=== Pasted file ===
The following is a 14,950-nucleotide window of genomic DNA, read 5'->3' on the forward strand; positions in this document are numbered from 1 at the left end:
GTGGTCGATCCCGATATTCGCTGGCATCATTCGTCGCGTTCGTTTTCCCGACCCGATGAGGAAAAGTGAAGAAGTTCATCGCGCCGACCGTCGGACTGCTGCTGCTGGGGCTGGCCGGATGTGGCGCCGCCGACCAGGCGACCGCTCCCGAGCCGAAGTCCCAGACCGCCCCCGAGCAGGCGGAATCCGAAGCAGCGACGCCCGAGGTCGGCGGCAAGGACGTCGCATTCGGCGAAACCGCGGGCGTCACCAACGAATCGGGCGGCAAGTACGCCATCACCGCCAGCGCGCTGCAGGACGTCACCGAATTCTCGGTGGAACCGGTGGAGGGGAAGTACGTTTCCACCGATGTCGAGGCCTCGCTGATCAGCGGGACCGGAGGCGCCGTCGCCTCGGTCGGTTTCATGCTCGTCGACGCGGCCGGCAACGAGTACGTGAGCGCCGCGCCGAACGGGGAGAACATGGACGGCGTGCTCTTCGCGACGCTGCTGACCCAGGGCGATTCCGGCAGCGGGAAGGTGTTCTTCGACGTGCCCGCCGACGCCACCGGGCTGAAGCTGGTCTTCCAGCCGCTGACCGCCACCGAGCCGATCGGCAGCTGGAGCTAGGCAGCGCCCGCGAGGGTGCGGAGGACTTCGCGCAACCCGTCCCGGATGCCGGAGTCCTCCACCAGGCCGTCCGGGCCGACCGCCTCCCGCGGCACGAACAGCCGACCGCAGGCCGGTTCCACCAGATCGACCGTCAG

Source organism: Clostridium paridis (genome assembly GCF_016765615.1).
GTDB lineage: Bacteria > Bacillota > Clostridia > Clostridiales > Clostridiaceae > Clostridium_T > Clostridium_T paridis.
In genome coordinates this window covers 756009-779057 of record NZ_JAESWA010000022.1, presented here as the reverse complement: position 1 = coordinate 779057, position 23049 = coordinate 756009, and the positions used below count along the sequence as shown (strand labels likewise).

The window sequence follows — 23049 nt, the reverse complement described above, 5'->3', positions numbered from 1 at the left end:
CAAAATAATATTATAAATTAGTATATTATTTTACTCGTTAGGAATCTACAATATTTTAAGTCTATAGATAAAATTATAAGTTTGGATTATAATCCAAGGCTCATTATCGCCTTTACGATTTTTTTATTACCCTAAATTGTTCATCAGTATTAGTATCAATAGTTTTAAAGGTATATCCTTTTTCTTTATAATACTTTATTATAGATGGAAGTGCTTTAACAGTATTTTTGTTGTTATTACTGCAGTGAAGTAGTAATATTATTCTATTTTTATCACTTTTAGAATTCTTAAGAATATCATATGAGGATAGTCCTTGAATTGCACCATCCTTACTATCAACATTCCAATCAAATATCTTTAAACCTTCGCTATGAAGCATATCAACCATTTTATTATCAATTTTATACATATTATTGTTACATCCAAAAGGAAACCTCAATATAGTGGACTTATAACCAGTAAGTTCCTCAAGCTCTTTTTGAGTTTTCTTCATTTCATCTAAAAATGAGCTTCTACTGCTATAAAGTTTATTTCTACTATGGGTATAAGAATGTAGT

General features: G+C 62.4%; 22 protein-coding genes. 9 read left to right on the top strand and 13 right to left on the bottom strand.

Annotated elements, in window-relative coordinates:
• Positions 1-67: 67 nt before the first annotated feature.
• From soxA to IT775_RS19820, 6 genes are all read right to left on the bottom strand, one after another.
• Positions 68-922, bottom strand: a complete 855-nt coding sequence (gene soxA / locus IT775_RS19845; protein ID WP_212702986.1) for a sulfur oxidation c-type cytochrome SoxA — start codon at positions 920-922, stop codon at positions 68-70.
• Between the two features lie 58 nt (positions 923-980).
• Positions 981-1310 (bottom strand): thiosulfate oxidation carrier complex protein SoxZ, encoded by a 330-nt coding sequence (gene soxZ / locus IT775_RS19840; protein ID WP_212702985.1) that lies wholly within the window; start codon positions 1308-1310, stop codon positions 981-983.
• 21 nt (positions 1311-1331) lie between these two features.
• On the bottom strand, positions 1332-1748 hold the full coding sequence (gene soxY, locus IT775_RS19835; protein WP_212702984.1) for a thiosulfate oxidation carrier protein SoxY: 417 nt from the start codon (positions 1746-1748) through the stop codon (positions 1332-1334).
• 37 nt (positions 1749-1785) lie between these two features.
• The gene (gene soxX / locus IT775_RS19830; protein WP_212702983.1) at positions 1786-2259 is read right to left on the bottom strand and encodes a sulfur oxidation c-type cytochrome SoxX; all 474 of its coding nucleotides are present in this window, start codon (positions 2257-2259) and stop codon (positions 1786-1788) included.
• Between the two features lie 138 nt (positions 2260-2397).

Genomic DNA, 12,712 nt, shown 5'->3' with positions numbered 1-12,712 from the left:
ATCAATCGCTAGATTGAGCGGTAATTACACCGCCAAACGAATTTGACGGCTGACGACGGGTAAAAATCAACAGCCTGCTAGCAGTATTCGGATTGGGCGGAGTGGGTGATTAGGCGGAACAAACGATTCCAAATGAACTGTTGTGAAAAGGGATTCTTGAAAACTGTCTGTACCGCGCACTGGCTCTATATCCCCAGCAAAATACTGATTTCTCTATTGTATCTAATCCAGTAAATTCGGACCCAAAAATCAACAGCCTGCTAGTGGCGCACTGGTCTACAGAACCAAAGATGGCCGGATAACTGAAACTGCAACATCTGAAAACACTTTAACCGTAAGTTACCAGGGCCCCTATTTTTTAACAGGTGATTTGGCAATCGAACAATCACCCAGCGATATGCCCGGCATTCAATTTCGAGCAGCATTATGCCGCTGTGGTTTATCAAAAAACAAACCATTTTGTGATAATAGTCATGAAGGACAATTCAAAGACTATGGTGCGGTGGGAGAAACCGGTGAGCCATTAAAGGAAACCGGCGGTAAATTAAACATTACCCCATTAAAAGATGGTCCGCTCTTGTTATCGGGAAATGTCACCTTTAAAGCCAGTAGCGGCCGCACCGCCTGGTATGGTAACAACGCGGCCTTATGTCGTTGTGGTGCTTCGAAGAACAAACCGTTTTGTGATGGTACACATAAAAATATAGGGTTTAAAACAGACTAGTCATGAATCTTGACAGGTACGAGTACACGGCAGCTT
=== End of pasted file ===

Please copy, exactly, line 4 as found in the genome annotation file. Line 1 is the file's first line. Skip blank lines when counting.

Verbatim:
GTDB lineage: Bacteria > Bacillota > Clostridia > Clostridiales > Clostridiaceae > Clostridium_T > Clostridium_T paridis.